Reports have claimed Pele is not responding to chemotherapy treatment, having been admitted to hospital for what were described as routine checks. The Folha de Sao Paulo newspaper said Pele is now receiving pain-relieving measures in an end-of-life care ward.

Joe Root has explained why he shined the ball on Jack Leach's head during day three of England's first Test against Pakistan, where a late flurry of wickets shifted momentum in the tourists' favour.

England ended day three of the first Test needing just three wickets to bring the hosts' first innings to a close, with Babar Azam's side on 499-7, still 158 runs behind.

Having laboured to stop Pakistan from chipping away at their lead, England struck late through Will Jacks, James Anderson and Ollie Robinson, taking four wickets in just over 20 overs.

But it was footage of Root rubbing the ball over Leach's head during the day that caught the eye of spectators and now the former captain has spoken out on his strange tactic.

"You've got to get some moisture in it somehow, some weight to try to get it to move around on a placid wicket like that," he stated.

"A nice sweaty, bald head like Jack's is perfect for it. You can see it sat there on his head. He's more than just a pretty face Jack, he is very useful in lots of ways."

Leach, a folk hero among England fans for his role in their famed Headingley comeback against Australia in 2019, has posted figures of 2-160 from 42 overs so far in Rawalpindi.

Despite the cost however, his efforts helped lay the platform for his side's closing flurry, with Root hopeful they can push on over the final two days.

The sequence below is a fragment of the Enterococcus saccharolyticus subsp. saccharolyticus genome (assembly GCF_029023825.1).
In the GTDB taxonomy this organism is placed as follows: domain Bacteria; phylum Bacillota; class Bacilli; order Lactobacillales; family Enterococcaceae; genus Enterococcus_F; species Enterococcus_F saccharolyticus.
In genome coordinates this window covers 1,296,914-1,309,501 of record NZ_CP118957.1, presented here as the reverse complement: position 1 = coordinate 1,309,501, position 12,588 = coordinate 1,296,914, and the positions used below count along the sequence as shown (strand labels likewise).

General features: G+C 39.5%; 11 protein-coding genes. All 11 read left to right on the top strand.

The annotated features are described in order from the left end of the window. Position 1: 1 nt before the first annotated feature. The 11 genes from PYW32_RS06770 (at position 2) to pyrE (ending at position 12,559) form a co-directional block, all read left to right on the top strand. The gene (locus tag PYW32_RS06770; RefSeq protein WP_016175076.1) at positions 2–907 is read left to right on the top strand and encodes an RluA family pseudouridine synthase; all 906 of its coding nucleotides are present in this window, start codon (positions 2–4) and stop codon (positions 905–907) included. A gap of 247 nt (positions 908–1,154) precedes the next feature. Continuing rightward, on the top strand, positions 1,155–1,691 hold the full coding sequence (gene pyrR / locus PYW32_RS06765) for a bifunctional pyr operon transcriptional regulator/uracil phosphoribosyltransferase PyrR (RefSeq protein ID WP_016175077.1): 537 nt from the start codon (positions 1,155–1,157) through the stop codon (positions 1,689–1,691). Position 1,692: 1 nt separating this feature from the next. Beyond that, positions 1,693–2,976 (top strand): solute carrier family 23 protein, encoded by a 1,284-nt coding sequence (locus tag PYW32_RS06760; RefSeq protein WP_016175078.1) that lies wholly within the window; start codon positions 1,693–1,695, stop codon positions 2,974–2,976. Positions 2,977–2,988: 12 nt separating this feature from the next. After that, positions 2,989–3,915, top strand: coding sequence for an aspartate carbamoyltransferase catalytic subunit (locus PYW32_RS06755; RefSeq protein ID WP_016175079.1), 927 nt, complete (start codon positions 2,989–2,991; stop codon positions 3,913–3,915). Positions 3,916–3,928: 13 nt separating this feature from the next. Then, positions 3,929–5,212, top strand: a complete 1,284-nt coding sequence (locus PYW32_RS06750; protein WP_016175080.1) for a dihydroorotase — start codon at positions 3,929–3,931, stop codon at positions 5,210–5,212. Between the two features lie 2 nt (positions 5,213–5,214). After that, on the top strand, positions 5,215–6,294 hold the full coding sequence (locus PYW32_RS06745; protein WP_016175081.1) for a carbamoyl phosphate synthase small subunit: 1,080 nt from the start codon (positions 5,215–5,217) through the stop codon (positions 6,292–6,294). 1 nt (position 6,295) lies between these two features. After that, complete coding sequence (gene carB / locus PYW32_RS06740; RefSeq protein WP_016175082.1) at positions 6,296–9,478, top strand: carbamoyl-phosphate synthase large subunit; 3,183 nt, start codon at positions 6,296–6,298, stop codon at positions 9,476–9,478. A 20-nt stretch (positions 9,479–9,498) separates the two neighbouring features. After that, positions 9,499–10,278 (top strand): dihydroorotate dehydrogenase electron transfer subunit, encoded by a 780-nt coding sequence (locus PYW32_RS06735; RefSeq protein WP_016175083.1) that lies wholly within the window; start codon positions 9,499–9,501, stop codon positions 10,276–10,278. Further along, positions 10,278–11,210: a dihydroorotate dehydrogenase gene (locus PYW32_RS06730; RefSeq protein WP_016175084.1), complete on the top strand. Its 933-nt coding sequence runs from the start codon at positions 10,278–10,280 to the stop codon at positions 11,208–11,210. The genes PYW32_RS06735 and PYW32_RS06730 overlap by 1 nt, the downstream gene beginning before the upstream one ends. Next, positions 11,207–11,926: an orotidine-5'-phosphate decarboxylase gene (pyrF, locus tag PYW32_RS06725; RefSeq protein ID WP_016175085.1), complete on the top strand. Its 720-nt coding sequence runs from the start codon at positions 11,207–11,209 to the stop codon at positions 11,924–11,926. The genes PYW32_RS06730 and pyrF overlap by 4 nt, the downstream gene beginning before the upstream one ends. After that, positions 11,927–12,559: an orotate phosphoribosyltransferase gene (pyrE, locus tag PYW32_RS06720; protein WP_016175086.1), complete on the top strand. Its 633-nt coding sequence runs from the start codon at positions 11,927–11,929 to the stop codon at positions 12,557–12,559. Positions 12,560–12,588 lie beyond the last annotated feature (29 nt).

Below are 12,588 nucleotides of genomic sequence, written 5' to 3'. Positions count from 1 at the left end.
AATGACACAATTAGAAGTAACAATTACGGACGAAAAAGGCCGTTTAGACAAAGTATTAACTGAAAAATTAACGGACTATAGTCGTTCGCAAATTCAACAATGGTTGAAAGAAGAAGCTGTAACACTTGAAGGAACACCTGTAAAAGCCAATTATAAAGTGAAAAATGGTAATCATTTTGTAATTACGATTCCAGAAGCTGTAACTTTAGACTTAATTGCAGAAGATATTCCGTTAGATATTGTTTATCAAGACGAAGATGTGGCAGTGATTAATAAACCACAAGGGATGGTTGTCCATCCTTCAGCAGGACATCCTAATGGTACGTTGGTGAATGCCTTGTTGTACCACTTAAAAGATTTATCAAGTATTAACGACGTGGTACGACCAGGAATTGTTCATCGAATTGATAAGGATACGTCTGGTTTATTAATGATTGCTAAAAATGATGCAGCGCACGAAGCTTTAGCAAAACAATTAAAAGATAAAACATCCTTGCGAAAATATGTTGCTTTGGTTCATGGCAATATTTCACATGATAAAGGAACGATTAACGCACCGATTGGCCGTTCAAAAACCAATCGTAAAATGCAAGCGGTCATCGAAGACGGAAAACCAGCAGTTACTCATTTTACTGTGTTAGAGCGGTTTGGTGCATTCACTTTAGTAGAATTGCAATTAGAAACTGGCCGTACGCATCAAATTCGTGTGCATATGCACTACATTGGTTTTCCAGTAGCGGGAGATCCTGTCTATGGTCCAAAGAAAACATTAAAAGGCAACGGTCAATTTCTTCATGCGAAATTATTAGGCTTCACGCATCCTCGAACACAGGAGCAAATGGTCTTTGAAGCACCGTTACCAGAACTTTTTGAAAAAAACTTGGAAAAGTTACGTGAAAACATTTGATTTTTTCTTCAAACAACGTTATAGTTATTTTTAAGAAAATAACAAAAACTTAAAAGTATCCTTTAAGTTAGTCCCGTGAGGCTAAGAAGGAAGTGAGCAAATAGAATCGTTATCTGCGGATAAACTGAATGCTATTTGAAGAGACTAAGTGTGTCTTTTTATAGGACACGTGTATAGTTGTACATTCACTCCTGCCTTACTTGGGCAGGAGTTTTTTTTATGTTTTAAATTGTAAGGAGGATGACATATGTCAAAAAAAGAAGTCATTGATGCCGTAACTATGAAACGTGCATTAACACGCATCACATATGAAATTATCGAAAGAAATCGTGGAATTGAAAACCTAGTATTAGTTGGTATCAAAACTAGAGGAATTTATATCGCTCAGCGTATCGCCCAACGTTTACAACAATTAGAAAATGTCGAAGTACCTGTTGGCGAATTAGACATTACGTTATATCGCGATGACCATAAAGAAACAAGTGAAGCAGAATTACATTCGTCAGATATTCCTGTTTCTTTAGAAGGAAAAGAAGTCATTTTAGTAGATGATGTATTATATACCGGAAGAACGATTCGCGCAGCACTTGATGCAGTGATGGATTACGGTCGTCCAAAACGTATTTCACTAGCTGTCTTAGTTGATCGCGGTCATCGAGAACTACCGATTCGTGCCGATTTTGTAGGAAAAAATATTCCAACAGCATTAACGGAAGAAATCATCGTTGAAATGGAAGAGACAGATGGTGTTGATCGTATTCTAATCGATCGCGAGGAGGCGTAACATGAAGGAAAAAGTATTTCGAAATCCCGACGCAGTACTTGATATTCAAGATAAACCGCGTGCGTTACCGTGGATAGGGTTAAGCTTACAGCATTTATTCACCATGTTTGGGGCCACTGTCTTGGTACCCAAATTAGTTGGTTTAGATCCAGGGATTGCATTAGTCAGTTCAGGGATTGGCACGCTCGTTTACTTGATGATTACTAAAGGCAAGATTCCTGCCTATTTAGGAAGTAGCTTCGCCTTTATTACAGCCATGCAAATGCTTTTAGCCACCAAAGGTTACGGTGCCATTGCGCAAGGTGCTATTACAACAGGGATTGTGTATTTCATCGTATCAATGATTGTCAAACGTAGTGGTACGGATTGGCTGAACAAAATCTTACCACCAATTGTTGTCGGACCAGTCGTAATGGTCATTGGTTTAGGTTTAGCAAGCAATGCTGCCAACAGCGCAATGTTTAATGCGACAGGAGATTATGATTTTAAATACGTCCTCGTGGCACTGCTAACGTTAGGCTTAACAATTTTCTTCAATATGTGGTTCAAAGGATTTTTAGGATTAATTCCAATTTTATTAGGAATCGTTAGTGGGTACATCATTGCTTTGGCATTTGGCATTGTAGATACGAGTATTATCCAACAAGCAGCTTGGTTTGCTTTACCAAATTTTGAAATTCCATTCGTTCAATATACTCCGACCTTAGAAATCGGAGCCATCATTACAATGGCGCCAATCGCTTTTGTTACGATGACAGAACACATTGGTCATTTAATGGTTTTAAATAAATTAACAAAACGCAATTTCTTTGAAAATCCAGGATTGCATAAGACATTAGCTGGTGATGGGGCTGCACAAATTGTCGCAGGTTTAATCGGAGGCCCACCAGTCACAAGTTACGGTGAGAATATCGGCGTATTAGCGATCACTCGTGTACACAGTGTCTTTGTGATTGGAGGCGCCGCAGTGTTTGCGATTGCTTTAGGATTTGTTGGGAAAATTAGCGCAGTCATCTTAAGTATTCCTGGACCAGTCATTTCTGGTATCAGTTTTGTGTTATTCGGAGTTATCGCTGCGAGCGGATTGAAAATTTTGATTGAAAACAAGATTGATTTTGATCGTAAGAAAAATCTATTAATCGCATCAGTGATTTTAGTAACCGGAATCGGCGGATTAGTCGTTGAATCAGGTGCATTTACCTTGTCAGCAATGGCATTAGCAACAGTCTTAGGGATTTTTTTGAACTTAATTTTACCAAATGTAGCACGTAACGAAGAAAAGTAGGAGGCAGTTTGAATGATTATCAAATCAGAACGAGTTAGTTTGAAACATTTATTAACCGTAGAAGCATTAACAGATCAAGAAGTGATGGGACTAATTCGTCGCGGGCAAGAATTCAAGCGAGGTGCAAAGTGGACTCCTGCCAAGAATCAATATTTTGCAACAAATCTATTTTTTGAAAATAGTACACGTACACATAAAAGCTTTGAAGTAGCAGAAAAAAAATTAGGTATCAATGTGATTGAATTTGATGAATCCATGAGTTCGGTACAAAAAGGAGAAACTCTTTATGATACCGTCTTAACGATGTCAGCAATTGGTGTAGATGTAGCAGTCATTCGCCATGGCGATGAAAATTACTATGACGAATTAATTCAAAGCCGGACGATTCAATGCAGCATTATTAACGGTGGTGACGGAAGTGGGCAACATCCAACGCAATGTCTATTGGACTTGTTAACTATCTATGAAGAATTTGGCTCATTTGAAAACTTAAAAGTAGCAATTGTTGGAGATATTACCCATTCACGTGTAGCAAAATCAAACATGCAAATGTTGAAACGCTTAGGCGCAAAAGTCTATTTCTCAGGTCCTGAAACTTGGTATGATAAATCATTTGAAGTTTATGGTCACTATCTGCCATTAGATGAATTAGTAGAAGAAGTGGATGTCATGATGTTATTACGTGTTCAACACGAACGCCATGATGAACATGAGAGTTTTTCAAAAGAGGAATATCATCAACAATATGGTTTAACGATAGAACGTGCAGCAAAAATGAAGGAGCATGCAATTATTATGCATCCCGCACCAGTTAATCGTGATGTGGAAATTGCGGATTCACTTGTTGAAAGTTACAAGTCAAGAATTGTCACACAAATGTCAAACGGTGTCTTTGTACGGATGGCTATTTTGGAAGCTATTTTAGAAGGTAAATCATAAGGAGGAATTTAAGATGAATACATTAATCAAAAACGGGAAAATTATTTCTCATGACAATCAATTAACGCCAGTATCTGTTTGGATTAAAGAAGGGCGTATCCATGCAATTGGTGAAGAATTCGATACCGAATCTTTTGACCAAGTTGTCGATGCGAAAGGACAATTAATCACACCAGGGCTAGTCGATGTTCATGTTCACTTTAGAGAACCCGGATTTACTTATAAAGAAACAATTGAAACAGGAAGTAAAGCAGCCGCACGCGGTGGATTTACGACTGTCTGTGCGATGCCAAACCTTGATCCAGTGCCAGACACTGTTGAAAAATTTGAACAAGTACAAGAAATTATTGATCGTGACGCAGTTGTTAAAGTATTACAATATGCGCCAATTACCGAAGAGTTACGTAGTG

"All the hard work we put in, we got our just rewards," he added. "We had to be quite creative, try to do things differently and think outside the box."

Senegal are hoping coach Aliou Cisse will clamber off his sick bed to lead the team against England.

Cisse has been ill the last two days, and failed to take training on Friday as a result.

His assistant Regis Bogaert faced the press ahead of the World Cup last-16 clash but remains confident Cisse will be on the bench at Al Bayt Stadium on Sunday.

He said: "He's been sick for a couple of days now and he let us [the staff] take charge of training yesterday, with his instructions.

"We are sure that at 10pm tomorrow, he will be there."

Senegal are African champions and edged out Ecuador to secure qualification from Group A and underline their growing reputation on the world stage.

Bogaert added: "We know Senegal can beat England. We need to focus on our African identity and be positive with the experiences we are having at the moment.

"Since the last World Cup, we have matured. We can beat anybody and when we go on the pitch we need to be convinced of that.